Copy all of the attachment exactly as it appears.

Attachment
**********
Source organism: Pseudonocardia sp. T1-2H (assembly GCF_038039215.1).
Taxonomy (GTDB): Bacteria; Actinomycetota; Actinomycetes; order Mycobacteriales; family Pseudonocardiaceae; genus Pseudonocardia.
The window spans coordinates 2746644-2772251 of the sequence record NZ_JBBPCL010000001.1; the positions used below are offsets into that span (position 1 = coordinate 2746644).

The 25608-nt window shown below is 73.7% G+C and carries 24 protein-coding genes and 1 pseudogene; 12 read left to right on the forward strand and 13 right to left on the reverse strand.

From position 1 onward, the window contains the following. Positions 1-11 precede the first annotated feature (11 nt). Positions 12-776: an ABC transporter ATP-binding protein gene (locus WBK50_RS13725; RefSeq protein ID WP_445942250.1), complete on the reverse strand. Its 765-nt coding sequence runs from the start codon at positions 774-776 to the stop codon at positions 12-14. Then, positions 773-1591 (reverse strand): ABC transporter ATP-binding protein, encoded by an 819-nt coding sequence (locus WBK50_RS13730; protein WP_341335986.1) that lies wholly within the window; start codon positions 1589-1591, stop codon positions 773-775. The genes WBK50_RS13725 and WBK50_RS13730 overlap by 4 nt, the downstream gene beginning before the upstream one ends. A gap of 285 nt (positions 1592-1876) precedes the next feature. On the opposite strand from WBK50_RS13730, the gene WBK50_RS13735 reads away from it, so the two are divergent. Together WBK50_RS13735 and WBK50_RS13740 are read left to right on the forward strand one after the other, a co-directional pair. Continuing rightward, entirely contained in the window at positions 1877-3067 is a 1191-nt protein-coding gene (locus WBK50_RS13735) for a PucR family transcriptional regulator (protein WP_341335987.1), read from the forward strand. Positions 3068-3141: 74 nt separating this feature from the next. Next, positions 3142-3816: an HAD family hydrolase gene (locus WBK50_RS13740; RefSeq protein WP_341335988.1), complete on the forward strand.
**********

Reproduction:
Source organism: Pseudonocardia sp. T1-2H (assembly GCF_038039215.1).
Taxonomy (GTDB): Bacteria; Actinomycetota; Actinomycetes; order Mycobacteriales; family Pseudonocardiaceae; genus Pseudonocardia.
The window spans coordinates 2746644-2772251 of the sequence record NZ_JBBPCL010000001.1; the positions used below are offsets into that span (position 1 = coordinate 2746644).

The 25608-nt window shown below is 73.7% G+C and carries 24 protein-coding genes and 1 pseudogene; 12 read left to right on the forward strand and 13 right to left on the reverse strand.

From position 1 onward, the window contains the following. Positions 1-11 precede the first annotated feature (11 nt). Positions 12-776: an ABC transporter ATP-binding protein gene (locus WBK50_RS13725; RefSeq protein ID WP_445942250.1), complete on the reverse strand. Its 765-nt coding sequence runs from the start codon at positions 774-776 to the stop codon at positions 12-14. Then, positions 773-1591 (reverse strand): ABC transporter ATP-binding protein, encoded by an 819-nt coding sequence (locus WBK50_RS13730; protein WP_341335986.1) that lies wholly within the window; start codon positions 1589-1591, stop codon positions 773-775. The genes WBK50_RS13725 and WBK50_RS13730 overlap by 4 nt, the downstream gene beginning before the upstream one ends. A gap of 285 nt (positions 1592-1876) precedes the next feature. On the opposite strand from WBK50_RS13730, the gene WBK50_RS13735 reads away from it, so the two are divergent. Together WBK50_RS13735 and WBK50_RS13740 are read left to right on the forward strand one after the other, a co-directional pair. Continuing rightward, entirely contained in the window at positions 1877-3067 is a 1191-nt protein-coding gene (locus WBK50_RS13735) for a PucR family transcriptional regulator (protein WP_341335987.1), read from the forward strand. Positions 3068-3141: 74 nt separating this feature from the next. Next, positions 3142-3816: an HAD family hydrolase gene (locus WBK50_RS13740; RefSeq protein WP_341335988.1), complete on the forward strand.